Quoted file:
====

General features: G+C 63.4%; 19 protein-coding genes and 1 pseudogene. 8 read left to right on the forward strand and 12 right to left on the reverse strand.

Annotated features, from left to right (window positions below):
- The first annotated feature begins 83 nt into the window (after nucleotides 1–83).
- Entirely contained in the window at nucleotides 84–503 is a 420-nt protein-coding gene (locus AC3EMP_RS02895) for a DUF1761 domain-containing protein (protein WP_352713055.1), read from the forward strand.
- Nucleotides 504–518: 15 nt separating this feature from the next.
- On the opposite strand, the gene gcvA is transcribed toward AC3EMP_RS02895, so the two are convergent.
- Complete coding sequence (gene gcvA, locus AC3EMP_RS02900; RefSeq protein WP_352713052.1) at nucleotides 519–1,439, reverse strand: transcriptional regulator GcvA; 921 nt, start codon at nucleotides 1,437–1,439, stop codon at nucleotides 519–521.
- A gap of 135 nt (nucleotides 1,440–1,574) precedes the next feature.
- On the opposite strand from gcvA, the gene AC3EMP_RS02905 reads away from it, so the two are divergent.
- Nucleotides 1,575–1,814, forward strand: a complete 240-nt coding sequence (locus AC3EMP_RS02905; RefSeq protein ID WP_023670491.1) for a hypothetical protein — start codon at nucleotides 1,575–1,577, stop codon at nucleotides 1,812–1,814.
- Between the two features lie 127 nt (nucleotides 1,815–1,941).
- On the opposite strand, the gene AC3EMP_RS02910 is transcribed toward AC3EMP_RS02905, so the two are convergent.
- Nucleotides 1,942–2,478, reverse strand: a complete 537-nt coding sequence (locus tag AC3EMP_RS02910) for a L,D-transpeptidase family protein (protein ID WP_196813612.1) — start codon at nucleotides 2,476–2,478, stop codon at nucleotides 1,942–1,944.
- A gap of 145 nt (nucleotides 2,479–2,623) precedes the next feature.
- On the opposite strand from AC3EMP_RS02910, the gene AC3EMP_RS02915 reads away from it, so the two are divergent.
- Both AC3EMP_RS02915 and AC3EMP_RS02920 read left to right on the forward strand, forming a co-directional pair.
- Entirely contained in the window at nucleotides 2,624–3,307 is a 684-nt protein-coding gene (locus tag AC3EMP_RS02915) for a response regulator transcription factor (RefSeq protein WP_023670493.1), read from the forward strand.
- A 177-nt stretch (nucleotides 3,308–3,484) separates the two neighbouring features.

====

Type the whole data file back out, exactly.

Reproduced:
General features: G+C 63.4%; 19 protein-coding genes and 1 pseudogene. 8 read left to right on the forward strand and 12 right to left on the reverse strand.

Annotated features, from left to right (window positions below):
- The first annotated feature begins 83 nt into the window (after nucleotides 1–83).
- Entirely contained in the window at nucleotides 84–503 is a 420-nt protein-coding gene (locus AC3EMP_RS02895) for a DUF1761 domain-containing protein (protein WP_352713055.1), read from the forward strand.
- Nucleotides 504–518: 15 nt separating this feature from the next.
- On the opposite strand, the gene gcvA is transcribed toward AC3EMP_RS02895, so the two are convergent.
- Complete coding sequence (gene gcvA, locus AC3EMP_RS02900; RefSeq protein WP_352713052.1) at nucleotides 519–1,439, reverse strand: transcriptional regulator GcvA; 921 nt, start codon at nucleotides 1,437–1,439, stop codon at nucleotides 519–521.
- A gap of 135 nt (nucleotides 1,440–1,574) precedes the next feature.
- On the opposite strand from gcvA, the gene AC3EMP_RS02905 reads away from it, so the two are divergent.
- Nucleotides 1,575–1,814, forward strand: a complete 240-nt coding sequence (locus AC3EMP_RS02905; RefSeq protein ID WP_023670491.1) for a hypothetical protein — start codon at nucleotides 1,575–1,577, stop codon at nucleotides 1,812–1,814.
- Between the two features lie 127 nt (nucleotides 1,815–1,941).
- On the opposite strand, the gene AC3EMP_RS02910 is transcribed toward AC3EMP_RS02905, so the two are convergent.
- Nucleotides 1,942–2,478, reverse strand: a complete 537-nt coding sequence (locus tag AC3EMP_RS02910) for a L,D-transpeptidase family protein (protein ID WP_196813612.1) — start codon at nucleotides 2,476–2,478, stop codon at nucleotides 1,942–1,944.
- A gap of 145 nt (nucleotides 2,479–2,623) precedes the next feature.
- On the opposite strand from AC3EMP_RS02910, the gene AC3EMP_RS02915 reads away from it, so the two are divergent.
- Both AC3EMP_RS02915 and AC3EMP_RS02920 read left to right on the forward strand, forming a co-directional pair.
- Entirely contained in the window at nucleotides 2,624–3,307 is a 684-nt protein-coding gene (locus tag AC3EMP_RS02915) for a response regulator transcription factor (RefSeq protein WP_023670493.1), read from the forward strand.
- A 177-nt stretch (nucleotides 3,308–3,484) separates the two neighbouring features.